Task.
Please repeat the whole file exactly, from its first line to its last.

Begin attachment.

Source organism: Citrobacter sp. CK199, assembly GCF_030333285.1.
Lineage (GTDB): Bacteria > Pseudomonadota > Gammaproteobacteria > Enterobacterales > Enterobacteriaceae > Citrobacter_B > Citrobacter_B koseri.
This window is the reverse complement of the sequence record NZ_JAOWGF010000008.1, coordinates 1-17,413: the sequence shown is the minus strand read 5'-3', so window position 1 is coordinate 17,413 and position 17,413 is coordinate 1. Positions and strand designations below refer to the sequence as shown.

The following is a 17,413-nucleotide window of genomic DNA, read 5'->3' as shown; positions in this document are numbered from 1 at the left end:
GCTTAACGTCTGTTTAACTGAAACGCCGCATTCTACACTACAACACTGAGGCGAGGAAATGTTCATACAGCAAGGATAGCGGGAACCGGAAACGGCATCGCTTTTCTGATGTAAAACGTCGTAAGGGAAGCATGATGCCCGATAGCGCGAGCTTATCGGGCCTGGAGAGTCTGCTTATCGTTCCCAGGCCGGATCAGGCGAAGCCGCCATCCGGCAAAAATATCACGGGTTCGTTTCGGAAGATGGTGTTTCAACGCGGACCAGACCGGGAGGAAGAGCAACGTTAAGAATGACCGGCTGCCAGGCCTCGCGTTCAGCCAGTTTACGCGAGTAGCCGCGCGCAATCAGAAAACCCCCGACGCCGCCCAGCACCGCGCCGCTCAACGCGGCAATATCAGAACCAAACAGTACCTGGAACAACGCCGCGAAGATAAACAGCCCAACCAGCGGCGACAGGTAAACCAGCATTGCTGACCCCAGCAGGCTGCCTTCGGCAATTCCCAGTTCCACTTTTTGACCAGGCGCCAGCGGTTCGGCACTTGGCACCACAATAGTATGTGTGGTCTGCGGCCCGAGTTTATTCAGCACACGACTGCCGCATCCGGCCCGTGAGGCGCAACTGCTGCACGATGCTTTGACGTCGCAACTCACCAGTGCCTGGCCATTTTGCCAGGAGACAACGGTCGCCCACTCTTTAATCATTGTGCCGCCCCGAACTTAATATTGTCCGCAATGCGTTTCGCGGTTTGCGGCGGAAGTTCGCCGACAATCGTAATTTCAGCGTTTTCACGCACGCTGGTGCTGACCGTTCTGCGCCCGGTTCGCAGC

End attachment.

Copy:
Source organism: Citrobacter sp. CK199, assembly GCF_030333285.1.
Lineage (GTDB): Bacteria > Pseudomonadota > Gammaproteobacteria > Enterobacterales > Enterobacteriaceae > Citrobacter_B > Citrobacter_B koseri.
This window is the reverse complement of the sequence record NZ_JAOWGF010000008.1, coordinates 1-17,413: the sequence shown is the minus strand read 5'-3', so window position 1 is coordinate 17,413 and position 17,413 is coordinate 1. Positions and strand designations below refer to the sequence as shown.

The following is a 17,413-nucleotide window of genomic DNA, read 5'->3' as shown; positions in this document are numbered from 1 at the left end:
GCTTAACGTCTGTTTAACTGAAACGCCGCATTCTACACTACAACACTGAGGCGAGGAAATGTTCATACAGCAAGGATAGCGGGAACCGGAAACGGCATCGCTTTTCTGATGTAAAACGTCGTAAGGGAAGCATGATGCCCGATAGCGCGAGCTTATCGGGCCTGGAGAGTCTGCTTATCGTTCCCAGGCCGGATCAGGCGAAGCCGCCATCCGGCAAAAATATCACGGGTTCGTTTCGGAAGATGGTGTTTCAACGCGGACCAGACCGGGAGGAAGAGCAACGTTAAGAATGACCGGCTGCCAGGCCTCGCGTTCAGCCAGTTTACGCGAGTAGCCGCGCGCAATCAGAAAACCCCCGACGCCGCCCAGCACCGCGCCGCTCAACGCGGCAATATCAGAACCAAACAGTACCTGGAACAACGCCGCGAAGATAAACAGCCCAACCAGCGGCGACAGGTAAACCAGCATTGCTGACCCCAGCAGGCTGCCTTCGGCAATTCCCAGTTCCACTTTTTGACCAGGCGCCAGCGGTTCGGCACTTGGCACCACAATAGTATGTGTGGTCTGCGGCCCGAGTTTATTCAGCACACGACTGCCGCATCCGGCCCGTGAGGCGCAACTGCTGCACGATGCTTTGACGTCGCAACTCACCAGTGCCTGGCCATTTTGCCAGGAGACAACGGTCGCCCACTCTTTAATCATTGTGCCGCCCCGAACTTAATATTGTCCGCAATGCGTTTCGCGGTTTGCGGCGGAAGTTCGCCGACAATCGTAATTTCAGCGTTTTCACGCACGCTGGTGCTGACCGTTCTGCGCCCGGTTCGCAGC